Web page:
Student Spotlight: Anna Powaski

By Nick Hawks

A&E Editor

Officially, Anna Powaski wants to be a filmmaker. After all, that’s why she came to Cleveland State University. On paper, it comes across as pretty straightforward. 

At the age of 16, she and a few friends crowdfunded $1,000 using Kickstarter to make their own film, loosely inspired by Mark David Chapman’s obsession with John Lennon. 

She set out to come to Cleveland State, inspired by the plans for a brand new $7.5 million film school, and jumped at the chance to be one of only 16 students to try out the first sequence of FMA classes, before construction on the new film school had even begun. A junior, she has never once changed her major, which is film in the writer/producer track. 

In early January of this year, she shot footage for her Production 3 project, a documentary aimed at addressing the homeless problem in Cleveland.

“Originally, my project was about anti-homeless architecture,” she said. “It came to be more broadly about homeless issues in the city of Cleveland and what it means to facilitate and house people.”

She named off a few examples of what could be considered anti-homeless architecture, including benches in Public Square with bars designed as handrails, so you can’t lay down on them. 

Again, pretty straightforward. A filmmaker who wants to use their platform to highlight societal issues, it’s not so uncommon. Still, it’s 45 minutes into our interview, and there’s a feeling that Powaski is holding something back. She’s different, that much is evident. 

Dressed in a long-sleeved, glossy shirt covered with colorful flowers and bell bottom jeans, with dyed, dark brown hair to match her brown eyes, she looks like an extra plucked from “That ‘70s Show,” and placed in 2020.  

She spends more time highlighting the problems with homelessness than promoting herself, even though this is a Student Spotlight, where self-promotion is not only acceptable, but encouraged.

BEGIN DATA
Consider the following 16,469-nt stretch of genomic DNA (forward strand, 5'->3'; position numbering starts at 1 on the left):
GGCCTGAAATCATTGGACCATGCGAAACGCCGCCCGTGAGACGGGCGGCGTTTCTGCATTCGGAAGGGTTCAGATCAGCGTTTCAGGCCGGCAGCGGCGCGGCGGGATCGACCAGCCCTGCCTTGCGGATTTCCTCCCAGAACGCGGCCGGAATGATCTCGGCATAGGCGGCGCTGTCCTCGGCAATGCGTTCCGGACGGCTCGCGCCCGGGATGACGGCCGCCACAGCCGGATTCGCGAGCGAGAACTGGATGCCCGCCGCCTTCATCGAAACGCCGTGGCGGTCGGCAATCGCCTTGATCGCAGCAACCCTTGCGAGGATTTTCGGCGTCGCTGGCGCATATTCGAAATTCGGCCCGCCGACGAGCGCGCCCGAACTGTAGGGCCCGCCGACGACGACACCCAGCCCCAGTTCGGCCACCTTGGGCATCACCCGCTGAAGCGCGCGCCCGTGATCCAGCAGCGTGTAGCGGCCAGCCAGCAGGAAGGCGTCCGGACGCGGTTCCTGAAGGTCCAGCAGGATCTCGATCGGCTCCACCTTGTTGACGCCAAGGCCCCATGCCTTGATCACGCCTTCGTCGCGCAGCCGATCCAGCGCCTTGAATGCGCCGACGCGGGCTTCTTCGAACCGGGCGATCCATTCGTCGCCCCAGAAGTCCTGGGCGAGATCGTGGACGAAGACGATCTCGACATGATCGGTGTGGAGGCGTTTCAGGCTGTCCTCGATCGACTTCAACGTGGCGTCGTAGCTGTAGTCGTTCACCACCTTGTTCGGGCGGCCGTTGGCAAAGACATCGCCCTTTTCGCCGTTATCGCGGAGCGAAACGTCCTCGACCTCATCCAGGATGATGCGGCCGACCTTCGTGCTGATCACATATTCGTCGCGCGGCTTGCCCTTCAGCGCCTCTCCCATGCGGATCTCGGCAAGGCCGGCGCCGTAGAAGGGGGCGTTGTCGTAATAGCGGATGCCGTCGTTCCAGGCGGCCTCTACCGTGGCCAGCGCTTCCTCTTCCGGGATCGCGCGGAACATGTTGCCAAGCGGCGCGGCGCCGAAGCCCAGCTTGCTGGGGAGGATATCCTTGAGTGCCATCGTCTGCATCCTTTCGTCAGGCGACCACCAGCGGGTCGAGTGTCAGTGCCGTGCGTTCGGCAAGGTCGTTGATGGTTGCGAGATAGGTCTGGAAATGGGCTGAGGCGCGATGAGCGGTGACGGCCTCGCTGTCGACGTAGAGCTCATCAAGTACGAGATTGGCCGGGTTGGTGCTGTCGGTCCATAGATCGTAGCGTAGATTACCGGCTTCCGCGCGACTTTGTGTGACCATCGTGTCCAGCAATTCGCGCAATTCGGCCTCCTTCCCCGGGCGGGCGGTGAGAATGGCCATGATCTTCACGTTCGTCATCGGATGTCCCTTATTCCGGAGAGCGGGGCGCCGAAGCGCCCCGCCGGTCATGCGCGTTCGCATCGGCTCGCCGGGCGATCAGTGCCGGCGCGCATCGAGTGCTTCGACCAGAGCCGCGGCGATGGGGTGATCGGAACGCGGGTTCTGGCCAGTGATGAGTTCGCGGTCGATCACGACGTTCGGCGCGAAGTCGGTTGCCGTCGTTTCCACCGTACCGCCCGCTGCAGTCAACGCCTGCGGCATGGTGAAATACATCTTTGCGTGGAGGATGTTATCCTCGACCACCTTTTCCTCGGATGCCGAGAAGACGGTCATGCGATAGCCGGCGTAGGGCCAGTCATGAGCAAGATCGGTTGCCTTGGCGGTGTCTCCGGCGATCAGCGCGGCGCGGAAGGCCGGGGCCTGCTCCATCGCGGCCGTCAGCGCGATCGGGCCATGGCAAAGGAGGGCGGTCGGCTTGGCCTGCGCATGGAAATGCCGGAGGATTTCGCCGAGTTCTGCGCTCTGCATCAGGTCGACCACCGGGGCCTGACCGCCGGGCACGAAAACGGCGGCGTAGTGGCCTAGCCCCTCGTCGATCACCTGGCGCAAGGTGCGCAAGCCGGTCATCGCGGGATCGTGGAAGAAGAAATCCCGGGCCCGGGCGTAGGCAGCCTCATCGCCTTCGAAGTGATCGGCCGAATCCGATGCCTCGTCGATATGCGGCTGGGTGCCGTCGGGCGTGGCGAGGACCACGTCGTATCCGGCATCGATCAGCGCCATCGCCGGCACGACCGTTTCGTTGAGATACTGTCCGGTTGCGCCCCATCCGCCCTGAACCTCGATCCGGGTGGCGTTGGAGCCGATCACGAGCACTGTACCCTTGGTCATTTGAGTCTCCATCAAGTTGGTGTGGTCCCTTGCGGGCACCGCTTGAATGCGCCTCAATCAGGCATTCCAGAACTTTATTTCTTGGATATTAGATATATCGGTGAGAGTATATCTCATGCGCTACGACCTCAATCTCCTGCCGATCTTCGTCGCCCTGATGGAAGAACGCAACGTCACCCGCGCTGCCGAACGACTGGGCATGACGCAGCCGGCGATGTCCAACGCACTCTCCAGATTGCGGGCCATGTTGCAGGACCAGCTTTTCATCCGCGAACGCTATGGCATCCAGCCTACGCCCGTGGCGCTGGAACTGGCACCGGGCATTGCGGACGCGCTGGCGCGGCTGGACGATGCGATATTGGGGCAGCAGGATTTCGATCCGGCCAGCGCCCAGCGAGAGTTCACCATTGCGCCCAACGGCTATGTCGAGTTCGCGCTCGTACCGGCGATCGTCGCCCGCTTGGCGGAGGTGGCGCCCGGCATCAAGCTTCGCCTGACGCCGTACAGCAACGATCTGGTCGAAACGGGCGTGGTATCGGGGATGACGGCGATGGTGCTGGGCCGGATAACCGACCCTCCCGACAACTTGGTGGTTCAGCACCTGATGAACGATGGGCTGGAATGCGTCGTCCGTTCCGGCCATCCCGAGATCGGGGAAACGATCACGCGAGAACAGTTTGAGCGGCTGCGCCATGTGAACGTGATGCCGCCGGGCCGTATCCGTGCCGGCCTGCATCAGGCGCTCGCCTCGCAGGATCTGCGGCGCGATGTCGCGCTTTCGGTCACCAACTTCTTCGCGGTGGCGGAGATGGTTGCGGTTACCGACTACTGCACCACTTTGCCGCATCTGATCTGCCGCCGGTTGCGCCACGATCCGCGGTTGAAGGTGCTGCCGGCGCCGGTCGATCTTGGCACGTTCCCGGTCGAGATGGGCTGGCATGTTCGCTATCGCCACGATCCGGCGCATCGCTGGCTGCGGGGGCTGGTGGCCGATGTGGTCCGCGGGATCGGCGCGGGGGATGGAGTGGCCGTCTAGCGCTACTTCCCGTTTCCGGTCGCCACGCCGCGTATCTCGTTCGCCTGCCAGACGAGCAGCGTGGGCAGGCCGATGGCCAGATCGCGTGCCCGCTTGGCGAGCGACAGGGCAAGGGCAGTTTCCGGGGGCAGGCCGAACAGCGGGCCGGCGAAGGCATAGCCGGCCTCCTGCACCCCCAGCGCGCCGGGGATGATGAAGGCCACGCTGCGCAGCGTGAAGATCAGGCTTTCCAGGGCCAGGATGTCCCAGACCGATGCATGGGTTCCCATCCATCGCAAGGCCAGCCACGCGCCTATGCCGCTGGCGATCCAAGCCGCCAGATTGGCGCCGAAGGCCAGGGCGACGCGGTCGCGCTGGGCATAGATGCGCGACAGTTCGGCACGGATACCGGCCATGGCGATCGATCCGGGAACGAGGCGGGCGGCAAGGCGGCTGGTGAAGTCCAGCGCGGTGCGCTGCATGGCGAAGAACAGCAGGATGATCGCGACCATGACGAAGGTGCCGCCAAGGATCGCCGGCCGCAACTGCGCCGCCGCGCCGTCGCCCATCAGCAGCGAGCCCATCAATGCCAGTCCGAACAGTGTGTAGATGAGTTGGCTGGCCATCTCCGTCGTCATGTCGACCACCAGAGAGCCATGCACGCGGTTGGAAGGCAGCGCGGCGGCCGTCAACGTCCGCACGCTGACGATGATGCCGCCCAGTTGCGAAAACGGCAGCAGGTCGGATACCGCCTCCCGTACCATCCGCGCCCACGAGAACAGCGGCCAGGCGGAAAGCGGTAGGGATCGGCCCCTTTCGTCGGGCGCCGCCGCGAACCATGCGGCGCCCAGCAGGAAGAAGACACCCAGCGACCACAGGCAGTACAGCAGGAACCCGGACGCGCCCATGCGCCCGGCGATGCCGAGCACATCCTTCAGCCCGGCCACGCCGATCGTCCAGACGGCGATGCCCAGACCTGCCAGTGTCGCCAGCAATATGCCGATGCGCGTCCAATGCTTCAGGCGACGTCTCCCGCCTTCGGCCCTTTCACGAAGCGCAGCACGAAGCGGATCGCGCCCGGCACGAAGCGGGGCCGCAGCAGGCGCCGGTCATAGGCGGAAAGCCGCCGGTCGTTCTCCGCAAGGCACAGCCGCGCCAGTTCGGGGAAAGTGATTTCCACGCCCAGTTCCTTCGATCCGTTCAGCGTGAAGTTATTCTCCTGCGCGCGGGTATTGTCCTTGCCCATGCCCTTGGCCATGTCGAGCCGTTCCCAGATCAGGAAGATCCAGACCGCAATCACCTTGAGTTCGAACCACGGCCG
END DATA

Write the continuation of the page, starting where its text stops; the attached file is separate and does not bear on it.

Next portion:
“The problem with the railroads and highways is that they’re put in locations designed to force people to have cars,” Powaski said, unprompted. 

Maybe the right questions haven’t been asked, or maybe she’s just too passionate about her project or the homeless problem in general to drop her guard, but there’s more to her, buried under layers of selfless activism, and we’re running out of time. 

Then, finally, a beam of light. After saying moving to Hollywood to pursue film is not at all in the cards for her, Powaski bashfully admitted a dream of hers. 

“What I really want to do is go into the mountains and be a traveling puppeteer,” she said. “I would get a giant backpack, and I would take my little puppets around and go to towns and play shows. People would toss me coins, and I would use them to buy a cup of coffee.”

It’s hard to gauge whether she’s joking or not, but saying this gets her to open up. Unlike some of her peers, she sees more to life than pursuing “making it” in film. Her experience of shooting footage of a city council meeting, where the issue of shutting down homeless shelters in Cleveland was discussed, has confirmed for her that she wants to pursue a career as a producer or a writer for a news network, or an educational program like PBS. 

In fact, she passionately discussed an idea her and her boyfriend had, where journalism students and film students would collaborate to form a club and cover newsworthy events not just at Cleveland State, but in all of Cleveland. She ponders, frustratingly, why this isn’t something the university offers on their own. She has tried taking the initiative to get it off and running on her, but has not yet had much traction. 

“People were interested, but we needed a lot of planning,” she said. “What exactly are we going to do? There just wasn’t enough interest on getting it off the ground level.”

Still, she isn’t giving up and hopes to give it another shot this semester. 

Something else that comes up, almost by accident, is her love of writing poetry. In fact, she has her own website where she posts poems, 11 on there to date, topics ranging from dying to having an anxiety attack in class. 

These things aren’t to say Powaski doesn’t care about film, because she does. She grew up without cable and watched shows on PBS, such as Arthur and Sesame Street, which she feels helped shape her. She knows the value these programs have on young minds.  

It’s just that she wants a simple life, far away from big cities and bright lights. Her colleagues at the film school sometimes look at her like she’s crazy for not having loftier dreams, with Hollywood car chases and CGI action scenes. 

But it doesn’t matter to her what anybody else thinks. She laments at puppeteering not being a viable career, but more of an idea of what could be. 

“I wish I could have a simple life,” she said. “I don’t think it’s in the books. But this is my secondary option, and I love it.”

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